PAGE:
Category Archives: Books
Our next book:
‘There was music from my neighbour’s house through the summer nights. In his blue gardens men and girls came and went like moths among the whispering and the champagne and the stars’.
Go back to a summer in the 1920’s Jazz Age by reading The Great Gatsby by F Scott Fitzgerald.
Amid the parties, the dancing, the drinking and the glamour – the American Dream went sour.
What went wrong?
Was Daisy Buchanan to blame?
Have you seen the new film? How does it compare to the book?
The book chosen for April is A Week in December by Sebastian Faulks.
OK, it’s April, but it feels like December in the UK!
We’re not the only group reading it – it’s the Cityread London book choice, and book groups and individuals all over London will be reading it at the same time. Find out more about Cityread London, including loads of events for all ages throughout the capital.
Have you read it? Will you read it? And… is it any good?!?
But has Winston Smith’s wrestle with oppression stood the test of time and remained chilling?
And do you hear the term Big Brother and think ‘Oh great, when is that coming back on TV ?’ rather than ‘I really must read 1984’.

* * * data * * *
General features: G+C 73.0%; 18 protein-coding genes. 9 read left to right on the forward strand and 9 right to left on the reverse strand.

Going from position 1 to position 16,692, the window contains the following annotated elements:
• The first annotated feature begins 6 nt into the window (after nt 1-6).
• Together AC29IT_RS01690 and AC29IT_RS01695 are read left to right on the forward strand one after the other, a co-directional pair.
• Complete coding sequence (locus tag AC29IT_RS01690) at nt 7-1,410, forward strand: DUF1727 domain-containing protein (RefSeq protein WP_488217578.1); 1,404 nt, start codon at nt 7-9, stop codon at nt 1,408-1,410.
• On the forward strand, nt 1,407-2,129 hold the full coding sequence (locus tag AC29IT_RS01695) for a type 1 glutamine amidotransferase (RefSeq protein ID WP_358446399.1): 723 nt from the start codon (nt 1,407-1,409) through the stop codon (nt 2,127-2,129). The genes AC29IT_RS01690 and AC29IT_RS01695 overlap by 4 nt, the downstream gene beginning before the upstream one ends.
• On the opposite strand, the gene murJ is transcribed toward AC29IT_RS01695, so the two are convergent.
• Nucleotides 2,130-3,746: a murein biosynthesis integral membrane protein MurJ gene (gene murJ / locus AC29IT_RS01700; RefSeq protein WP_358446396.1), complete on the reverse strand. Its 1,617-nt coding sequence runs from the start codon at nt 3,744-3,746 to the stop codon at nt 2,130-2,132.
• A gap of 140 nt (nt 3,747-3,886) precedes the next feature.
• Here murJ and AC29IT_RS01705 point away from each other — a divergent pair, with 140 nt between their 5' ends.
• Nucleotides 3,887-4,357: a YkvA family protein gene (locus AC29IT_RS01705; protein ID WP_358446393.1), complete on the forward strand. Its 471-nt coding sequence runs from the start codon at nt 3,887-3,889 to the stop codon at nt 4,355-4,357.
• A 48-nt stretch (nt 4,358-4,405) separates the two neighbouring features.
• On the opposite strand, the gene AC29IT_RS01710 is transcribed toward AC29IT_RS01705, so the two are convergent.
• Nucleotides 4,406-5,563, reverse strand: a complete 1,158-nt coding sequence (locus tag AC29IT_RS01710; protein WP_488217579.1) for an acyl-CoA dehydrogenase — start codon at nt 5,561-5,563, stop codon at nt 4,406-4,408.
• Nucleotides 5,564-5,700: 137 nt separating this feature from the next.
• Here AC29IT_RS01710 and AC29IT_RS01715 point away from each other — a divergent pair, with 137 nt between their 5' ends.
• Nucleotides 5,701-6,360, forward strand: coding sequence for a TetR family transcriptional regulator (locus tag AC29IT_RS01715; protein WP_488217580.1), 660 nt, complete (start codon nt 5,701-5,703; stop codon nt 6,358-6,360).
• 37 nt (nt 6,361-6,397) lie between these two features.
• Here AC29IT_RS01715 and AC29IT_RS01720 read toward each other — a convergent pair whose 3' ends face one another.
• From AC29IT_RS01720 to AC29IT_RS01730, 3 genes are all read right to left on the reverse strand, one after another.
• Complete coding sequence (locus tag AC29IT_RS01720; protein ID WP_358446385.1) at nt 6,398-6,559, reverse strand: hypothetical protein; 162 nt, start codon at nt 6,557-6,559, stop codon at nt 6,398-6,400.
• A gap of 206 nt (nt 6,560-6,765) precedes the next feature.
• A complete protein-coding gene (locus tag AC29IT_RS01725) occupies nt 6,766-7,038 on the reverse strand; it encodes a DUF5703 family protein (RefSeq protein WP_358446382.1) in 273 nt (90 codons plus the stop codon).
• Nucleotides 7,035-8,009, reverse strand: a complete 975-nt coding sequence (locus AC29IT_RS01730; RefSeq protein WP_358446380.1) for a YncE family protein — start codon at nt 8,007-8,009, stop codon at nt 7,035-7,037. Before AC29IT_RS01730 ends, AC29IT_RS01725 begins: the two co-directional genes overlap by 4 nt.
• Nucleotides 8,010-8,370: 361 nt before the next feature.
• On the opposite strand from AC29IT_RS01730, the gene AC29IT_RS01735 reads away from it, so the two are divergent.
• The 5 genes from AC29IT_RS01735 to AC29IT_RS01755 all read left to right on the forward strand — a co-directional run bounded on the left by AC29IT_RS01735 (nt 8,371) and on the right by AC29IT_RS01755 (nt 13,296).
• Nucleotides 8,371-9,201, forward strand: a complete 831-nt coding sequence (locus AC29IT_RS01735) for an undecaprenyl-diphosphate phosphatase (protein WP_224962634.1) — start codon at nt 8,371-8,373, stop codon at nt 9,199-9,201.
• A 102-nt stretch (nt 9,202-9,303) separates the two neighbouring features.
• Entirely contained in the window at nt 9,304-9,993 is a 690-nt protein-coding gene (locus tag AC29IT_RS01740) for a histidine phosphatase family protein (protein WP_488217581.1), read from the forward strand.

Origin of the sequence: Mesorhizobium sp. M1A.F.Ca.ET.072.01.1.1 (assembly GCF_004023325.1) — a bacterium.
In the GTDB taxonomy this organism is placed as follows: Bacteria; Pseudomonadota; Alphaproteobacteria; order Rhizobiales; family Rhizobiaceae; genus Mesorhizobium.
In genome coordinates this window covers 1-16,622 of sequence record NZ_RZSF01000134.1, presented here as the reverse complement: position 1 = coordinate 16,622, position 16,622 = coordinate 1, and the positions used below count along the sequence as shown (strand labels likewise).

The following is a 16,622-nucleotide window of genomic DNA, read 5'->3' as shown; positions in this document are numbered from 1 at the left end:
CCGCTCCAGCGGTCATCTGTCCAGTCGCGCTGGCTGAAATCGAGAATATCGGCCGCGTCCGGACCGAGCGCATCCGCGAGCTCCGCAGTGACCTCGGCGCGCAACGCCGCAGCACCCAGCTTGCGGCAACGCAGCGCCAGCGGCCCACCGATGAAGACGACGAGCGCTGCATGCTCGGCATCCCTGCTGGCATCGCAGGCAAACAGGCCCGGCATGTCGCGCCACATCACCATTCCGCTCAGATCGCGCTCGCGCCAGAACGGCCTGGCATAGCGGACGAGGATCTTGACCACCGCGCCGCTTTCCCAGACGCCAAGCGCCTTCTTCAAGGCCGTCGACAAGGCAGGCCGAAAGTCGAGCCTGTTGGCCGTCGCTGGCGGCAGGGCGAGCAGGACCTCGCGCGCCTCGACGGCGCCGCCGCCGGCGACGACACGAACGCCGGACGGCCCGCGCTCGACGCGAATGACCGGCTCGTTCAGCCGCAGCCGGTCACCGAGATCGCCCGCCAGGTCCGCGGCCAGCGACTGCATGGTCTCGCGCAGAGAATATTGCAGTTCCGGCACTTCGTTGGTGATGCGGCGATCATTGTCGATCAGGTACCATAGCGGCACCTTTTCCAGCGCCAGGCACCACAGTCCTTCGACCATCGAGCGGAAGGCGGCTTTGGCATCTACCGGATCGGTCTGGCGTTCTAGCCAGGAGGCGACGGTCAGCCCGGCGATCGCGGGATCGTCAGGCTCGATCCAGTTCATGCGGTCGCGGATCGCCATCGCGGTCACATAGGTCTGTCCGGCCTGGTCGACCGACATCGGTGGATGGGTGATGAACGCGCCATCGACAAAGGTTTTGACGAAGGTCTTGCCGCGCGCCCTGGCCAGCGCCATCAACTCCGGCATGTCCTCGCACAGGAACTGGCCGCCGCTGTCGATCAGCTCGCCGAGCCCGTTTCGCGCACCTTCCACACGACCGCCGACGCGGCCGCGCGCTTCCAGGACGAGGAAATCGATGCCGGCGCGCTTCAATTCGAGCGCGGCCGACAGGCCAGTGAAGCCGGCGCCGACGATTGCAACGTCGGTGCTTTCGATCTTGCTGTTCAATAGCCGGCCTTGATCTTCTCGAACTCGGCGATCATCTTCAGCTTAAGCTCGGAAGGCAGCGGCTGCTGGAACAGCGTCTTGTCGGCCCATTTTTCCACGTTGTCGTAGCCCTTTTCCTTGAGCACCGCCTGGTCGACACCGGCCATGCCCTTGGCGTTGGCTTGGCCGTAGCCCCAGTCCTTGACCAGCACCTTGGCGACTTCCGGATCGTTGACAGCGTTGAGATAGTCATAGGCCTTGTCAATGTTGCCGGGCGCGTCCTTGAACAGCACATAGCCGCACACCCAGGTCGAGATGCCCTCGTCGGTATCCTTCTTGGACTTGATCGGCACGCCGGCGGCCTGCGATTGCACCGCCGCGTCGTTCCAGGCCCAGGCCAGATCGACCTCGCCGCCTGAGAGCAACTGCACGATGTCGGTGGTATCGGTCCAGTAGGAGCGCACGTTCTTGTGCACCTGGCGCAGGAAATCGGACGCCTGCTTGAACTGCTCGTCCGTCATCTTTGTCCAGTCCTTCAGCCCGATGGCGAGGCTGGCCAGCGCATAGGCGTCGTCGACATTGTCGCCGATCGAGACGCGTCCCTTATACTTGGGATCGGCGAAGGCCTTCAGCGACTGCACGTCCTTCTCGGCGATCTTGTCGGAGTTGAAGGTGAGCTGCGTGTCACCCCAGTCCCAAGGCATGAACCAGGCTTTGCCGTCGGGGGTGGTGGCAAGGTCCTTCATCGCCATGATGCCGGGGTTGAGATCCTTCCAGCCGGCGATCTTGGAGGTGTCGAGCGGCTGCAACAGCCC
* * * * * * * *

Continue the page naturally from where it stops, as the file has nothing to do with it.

And for our next group read:
His Last Bow by Sir Arthur Conan Doyle
This is a spy story and one of the last outings for Holmes and Watson. It is in a collection of 7 (or 8) short stories, you can read them all or just the title story – your choice.
There are copies in lots of our libraries and if you need to reserve one there will be no charges made for this service.
So grab yourself a copy and perhaps comment as you are reading, rather than waiting until you have finished it.
“There’s an east wind coming, Watson.”
“I think not, Holmes. It is very warm.”
“Good old Watson! You are the one fixed point in a changing age. There’s an east wind coming all the same, such a wind as never blew on England yet. It will be cold and bitter, Watson, and a good many of us may wither before its blast. But it’s God’s own wind none the less, and a cleaner, better, stronger land will lie in the sunshine when the storm has cleared.”
A patriotic passage from the story which has often been quoted.
We could celebrate the birth of the London Underground – 150 years on 9 January – by reading a book set on the Bakerloo line?
253 by Geoff Ryman is a novel about 252 passengers and 1 driver during a journey from Embankment to Elephant and Castle. Their personal histories, thoughts about themselves and other passengers are described on one page for each character. Perfect to dip into when on the tube or the bus.
Anyone have any other ideas?